Wednesday, October 29, 2003
Sharpton looks to kick another donkey...namely Howard Dean http://www.washingtonpost.com/wp-dyn/articles/A31895-2003Oct28.html
"Howard Dean's opposition to affirmative action, his current support for the death penalty and historic support of the NRA's [National Rifle Association's] agenda amounts to an anti-black agenda that will not sell in communities of color in this country... Any so-called African American leader that would endorse Dean despite his anti-black record is mortgaging the future of our struggle for civil rights and social justice."
First of all, I am not sure where Al gets his assertion that Dean is against affirmative action. From CSU-Long Beach for Dean's website:
The University of Michigan does not have a quota system, it never did have a quota system. The word quota is designed foster racial divisiveness and to encourage people to be fearful that other folks are going to take their jobs. That is a disgrace for the President of the United States to ever use that word. And if this were an isolated incident, you might say it was mistaken, but it wasn’t two weeks before that that he renominated Charles Pickering the United States Court of Appeals, who was turned down by the previous Democratic Senate because of his racial insensitivities. Let us not make a mistake about which party it is that wants inclusiveness and diversity in this country.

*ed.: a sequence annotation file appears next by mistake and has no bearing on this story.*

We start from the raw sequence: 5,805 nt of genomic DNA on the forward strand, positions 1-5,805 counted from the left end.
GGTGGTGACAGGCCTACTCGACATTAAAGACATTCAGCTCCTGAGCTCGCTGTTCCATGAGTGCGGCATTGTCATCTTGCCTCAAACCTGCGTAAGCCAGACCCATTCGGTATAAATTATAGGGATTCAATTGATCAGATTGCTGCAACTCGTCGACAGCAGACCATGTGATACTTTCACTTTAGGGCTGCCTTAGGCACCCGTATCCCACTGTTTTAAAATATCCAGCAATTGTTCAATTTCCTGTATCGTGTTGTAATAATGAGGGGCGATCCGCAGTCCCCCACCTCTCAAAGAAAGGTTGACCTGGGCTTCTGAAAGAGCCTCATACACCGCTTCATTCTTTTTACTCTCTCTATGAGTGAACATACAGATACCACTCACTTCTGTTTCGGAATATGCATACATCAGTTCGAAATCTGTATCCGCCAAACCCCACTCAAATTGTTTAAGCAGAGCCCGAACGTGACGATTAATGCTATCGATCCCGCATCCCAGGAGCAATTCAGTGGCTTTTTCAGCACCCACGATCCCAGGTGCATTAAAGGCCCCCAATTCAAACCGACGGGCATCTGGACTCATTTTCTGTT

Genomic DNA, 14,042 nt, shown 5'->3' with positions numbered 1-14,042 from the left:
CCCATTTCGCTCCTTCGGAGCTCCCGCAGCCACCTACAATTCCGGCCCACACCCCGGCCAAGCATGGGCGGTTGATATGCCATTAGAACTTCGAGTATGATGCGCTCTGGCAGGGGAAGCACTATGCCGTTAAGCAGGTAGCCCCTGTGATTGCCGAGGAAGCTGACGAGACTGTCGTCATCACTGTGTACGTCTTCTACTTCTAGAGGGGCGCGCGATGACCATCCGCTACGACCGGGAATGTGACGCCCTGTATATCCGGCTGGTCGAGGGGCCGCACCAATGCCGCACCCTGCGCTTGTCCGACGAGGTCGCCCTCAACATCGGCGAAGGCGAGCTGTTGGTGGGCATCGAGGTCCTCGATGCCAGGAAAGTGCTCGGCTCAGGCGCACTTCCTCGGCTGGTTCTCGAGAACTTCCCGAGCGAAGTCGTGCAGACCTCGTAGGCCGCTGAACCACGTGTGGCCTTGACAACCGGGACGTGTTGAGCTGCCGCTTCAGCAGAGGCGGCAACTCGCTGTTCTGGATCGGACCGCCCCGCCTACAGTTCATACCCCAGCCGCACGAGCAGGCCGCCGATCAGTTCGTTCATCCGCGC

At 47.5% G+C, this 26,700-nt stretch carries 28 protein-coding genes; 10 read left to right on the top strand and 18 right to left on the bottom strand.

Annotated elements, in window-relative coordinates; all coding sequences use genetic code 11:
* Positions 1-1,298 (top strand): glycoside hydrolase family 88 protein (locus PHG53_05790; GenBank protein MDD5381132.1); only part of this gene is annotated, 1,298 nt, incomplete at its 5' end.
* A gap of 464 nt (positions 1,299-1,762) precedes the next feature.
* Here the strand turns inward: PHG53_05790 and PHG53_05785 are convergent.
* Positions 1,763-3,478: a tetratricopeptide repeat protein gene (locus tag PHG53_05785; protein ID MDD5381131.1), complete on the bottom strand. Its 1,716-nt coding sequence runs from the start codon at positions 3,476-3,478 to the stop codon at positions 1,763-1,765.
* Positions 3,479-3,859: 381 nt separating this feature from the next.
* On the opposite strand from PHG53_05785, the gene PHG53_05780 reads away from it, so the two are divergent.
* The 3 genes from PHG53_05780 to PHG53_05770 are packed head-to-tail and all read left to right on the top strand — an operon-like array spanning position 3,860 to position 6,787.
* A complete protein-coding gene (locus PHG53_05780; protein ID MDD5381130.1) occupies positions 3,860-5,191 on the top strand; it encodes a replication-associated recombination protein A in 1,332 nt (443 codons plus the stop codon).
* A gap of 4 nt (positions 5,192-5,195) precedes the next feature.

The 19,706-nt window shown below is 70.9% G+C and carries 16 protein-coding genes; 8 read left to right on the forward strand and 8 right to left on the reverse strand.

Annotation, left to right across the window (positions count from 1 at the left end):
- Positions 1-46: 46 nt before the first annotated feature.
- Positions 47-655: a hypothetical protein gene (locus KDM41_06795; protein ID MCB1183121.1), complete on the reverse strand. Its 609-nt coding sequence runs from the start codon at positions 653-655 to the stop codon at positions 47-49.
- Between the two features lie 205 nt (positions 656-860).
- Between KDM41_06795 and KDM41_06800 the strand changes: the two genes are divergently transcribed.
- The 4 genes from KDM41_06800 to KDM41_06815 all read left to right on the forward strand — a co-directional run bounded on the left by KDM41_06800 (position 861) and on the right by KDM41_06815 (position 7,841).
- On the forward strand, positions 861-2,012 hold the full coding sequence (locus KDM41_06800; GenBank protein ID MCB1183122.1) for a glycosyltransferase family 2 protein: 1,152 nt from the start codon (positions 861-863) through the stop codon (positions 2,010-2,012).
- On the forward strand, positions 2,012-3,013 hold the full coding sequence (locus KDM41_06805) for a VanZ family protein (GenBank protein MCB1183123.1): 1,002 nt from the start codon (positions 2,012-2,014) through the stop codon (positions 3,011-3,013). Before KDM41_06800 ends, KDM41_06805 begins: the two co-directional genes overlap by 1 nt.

From the same site, here's Dean on racial profiling:
Let's start calling racial profiling what it is--discrimination based upon race. This is a civil rights issue, and that makes it a federal issue. Racial discrimination is illegal in hiring, housing, and voting. It should be illegal as a law enforcement technique as well. Condemning racial profiling is not enough.... As President, I will direct my Attorney General to use regulatory authority under existing anti-discrimination laws--the 1964 Civil Rights Act--to define racial profiling as discrimination, and to withhold federal funds from departments that violate those regulations.
Those were two quick examples, and I can google up some more if need be. But what Sharpton fails to mention is Dean's longstanging support of affirmative action.
In regards to the death penalty, Dean didn't support that until after 9-11, which he states made him think more broadly about the issue. He supports the death penalty for cop killers, terrorists, and people who commit violent crimes against children. Now, I'm not a death penalty supporter either, and I disagree with Dean on this issue, but Sharpton insinuates that Dean has a long recorded history of DP support without putting it into context. Dean also doesn't support the NRA's agenda. Rather, the NRA gave Dean an A rating. Dean supports the existing federal gun laws (including the Brady Bill and the assault weapons ban), would close the gun show loophole, and would allow states to further regulate guns if need be. To claim Dean supports the NRA is quite a leap of logic.
Rep. Jesse Jackson jr has jumped to Dean's defense: